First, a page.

Despite progress in the number of women on investment company boards, there remain instances of unconscious bias and sexism.
Mary Ann Sieghart is director of a number of investment companies and author of The Authority Gap, a book on gender bias in everyday life. She believes there is still a lot of unconscious bias among some men in asset management.
“They assume other men are more competent than women and are genuinely surprised when they see a woman performing as well as, or better than, her male colleagues,” she said.
“On an investment trust board, I once mentioned if we ended up recruiting another female director (obviously on merit), we’d be one of the few majority-female boards, which would make a good story. ‘It might make a story, but it wouldn’t be a good one,’ said one of my fellow male directors. ‘I mean, what would the investors think?’
“This man had been serving on a board with a highly respected and competent female asset manager, who ended up chairing a huge investment trust. Yet he still clearly thought women were less financially competent than men.”
Sarah Bates, an experienced chair and director, recounted another instance of bias: “I remember an AIC dinner some years ago, when someone was getting very agitated about the need to appoint ‘the best people’. I looked around the room and made the point that the distribution of the audience was a bit unlikely to represent ‘the best people’.
“Statistically, if we are all white, middle-class, straight women from Manchester (like me) we won’t have the best people either. In any case, the concept’s a bit unreliable. The best person for a board is the person who makes the board as a whole perform better.”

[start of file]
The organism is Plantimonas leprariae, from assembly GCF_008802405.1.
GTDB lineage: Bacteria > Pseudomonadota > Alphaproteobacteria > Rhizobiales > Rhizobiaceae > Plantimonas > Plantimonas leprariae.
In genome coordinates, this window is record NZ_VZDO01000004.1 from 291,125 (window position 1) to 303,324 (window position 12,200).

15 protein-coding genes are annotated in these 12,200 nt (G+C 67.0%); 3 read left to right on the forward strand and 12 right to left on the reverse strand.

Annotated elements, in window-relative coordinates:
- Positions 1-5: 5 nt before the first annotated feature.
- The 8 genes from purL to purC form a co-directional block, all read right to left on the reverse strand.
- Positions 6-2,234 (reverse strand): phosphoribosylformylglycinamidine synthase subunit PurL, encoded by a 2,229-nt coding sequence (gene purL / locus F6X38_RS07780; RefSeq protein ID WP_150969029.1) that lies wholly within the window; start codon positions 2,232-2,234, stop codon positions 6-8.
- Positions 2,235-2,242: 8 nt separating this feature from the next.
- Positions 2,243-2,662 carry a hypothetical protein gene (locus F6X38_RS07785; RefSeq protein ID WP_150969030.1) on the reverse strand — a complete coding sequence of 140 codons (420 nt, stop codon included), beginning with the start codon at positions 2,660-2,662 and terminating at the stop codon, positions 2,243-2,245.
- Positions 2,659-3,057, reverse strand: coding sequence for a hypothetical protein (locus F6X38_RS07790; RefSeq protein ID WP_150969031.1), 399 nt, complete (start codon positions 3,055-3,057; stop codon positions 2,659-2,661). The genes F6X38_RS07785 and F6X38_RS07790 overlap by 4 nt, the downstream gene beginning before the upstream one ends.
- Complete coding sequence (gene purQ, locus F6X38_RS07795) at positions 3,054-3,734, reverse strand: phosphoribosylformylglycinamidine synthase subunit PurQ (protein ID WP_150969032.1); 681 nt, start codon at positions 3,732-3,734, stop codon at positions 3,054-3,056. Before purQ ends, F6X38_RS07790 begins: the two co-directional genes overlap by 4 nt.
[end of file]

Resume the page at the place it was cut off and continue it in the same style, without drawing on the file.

A woman director who has held a number of directorships added: “In some ways, yes it’s getting better. There are more women on boards. I have served on three boards where there was a majority of women. I keep being told it’s difficult to find women with the right experience, and in some parts of our industry, that may at first glance appear to have some merit to it. But we need to reach out and be really careful about what experience is actually necessary and what is just a bit conventional.
“In many ways, though, it hasn’t moved as fast as it should have done. I was told last year that the board of something I was applying to had already found a woman in Guernsey, so they didn’t need another…”
As well as gender bias, overtly sexist behaviour still occasionally occurs. A senior director witnessed a male chair putting his hand across the mouth of a female director in a board meeting because he perceived she was talking too much. The fact that women are wrongly perceived as talking more in meetings is addressed in Sieghart’s book, where she explains that in reality women speak much less than men in meetings but are unfairly perceived as domineering.
Looking back to when I started my career 25 years ago and comparing it to now, it’s clear a transformation of women’s representation in this industry has taken place. The investment company industry is renowned for its ability to adapt and change to meet investors’ demands and I’m confident this will work in its favour when it comes to diversity. Yes, there’s so much more to do, but the momentum is unstoppable and the Financial Conduct Authority in the UK is now behind it too. This makes me confident that in another 25 years’ time the industry will again be transformed.
This is adapted from an extract in The Investment Trusts Handbook 2023.